Last week I wrote about IPAs. Negatively. As I suspected, I touched a raw nerve in the local beer community: The IPA culture here is deeply ingrained. Since I can’t resist poking at that nerve, here are a few more thoughts.
First and foremost, I want to state this unequivocally: If you like IPAs, awesome. You are surrounded by a vast and growing array of choices and a local beer industry committed to catering to your tastes. I don’t quite understand the defensiveness: IPAs aren’t exactly a niche product that I’m trying to exterminate. My point was that they’re a disproportionately large component of the beer culture in and around Seattle, and that for those of us who don’t love hoppy beer, a redistribution of tap handles and shelf space would be welcome.
Let’s not forget, though, that IPAs arose because shipping British beer to India required the addition of extra hops (a powerful natural preservative). Much like the tannins in wine, that flavor, first sought to protect the drink from travel and aging, came to define the style—and, also like tannin, when overdone, other subtleties and flavors are obliterated by a wave of astringency.
And I’ll skip over the calories in IPAs. Just realize that it’s probably a whole lot more than you’d like to think when you’re reaching for that third pint.
I mean, I get it. IPAs and other hoppy beers gained popularity in part because they were so dramatically different from most of the beer available in the U.S. Certainly they’re light years away from Budweiser or Miller Lite, and as such, drinking richer, hoppier beers was about making a statement. Yet if there was ever a time to put the IPAs down and give lighter (craft) beers a try, it would be spring and summer.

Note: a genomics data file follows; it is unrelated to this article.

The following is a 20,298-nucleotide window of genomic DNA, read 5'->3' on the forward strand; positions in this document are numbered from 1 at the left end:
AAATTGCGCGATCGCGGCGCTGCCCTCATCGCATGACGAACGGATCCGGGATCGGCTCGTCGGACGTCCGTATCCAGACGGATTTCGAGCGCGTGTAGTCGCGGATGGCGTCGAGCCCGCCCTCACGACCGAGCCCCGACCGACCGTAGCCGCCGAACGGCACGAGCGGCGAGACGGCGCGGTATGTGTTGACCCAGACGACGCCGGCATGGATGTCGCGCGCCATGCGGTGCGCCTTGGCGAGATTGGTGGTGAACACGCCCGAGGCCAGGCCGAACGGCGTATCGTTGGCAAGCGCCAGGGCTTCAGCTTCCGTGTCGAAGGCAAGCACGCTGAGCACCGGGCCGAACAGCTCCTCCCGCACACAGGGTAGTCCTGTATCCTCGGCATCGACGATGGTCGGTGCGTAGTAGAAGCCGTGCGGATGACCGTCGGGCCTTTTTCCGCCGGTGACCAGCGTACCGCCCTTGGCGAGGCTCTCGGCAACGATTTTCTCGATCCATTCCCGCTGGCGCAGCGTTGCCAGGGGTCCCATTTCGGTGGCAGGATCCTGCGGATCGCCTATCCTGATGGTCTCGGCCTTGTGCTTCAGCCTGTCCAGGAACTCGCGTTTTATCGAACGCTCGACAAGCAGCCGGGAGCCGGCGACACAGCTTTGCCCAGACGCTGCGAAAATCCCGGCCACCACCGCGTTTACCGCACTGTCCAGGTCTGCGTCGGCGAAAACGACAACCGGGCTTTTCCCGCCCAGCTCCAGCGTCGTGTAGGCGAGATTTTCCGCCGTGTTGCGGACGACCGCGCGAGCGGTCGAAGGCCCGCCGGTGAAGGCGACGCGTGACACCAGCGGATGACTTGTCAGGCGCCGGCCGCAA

Pilsners, lagers, and blonde ales suffered most in the backlash against industrial breweries, since those were the styles that Budweiser, Anheuser-Busch, and others employed in a literally watered-down fashion. Yet they remain ideal warm-weather beers, light, crisp, and refreshing. Their relatively low levels of malt and hops keep them from filling you up, and they’re usually brewed to 4.5 to 5 percent ABV (alcohol by volume). Georgetown’s “Roger’s” pilsner; the Old Seattle Lager from Maritime Pacific; Naked City’s “Blonde on Blonde”: All are perfect for the porch, and won’t overwhelm your palate as a heavier IPA will.
For the slightly more daring, the world of saisons and wheat beers offers plenty of the depth of flavor and complexity of many IPAs without the corresponding hoppiness. The spiced, fruity aromatics of Boundary Bay’s Saison and the tropical notes throughout Stoup’s Weissbier taste inescapably of summertime.
And you know what? There are worse things to do than sit on the lawn or the beach with a bottle of relatively cheap lager and just enjoy the damn sunshine. Save the IPAs for gray days: There are plenty of them, after all.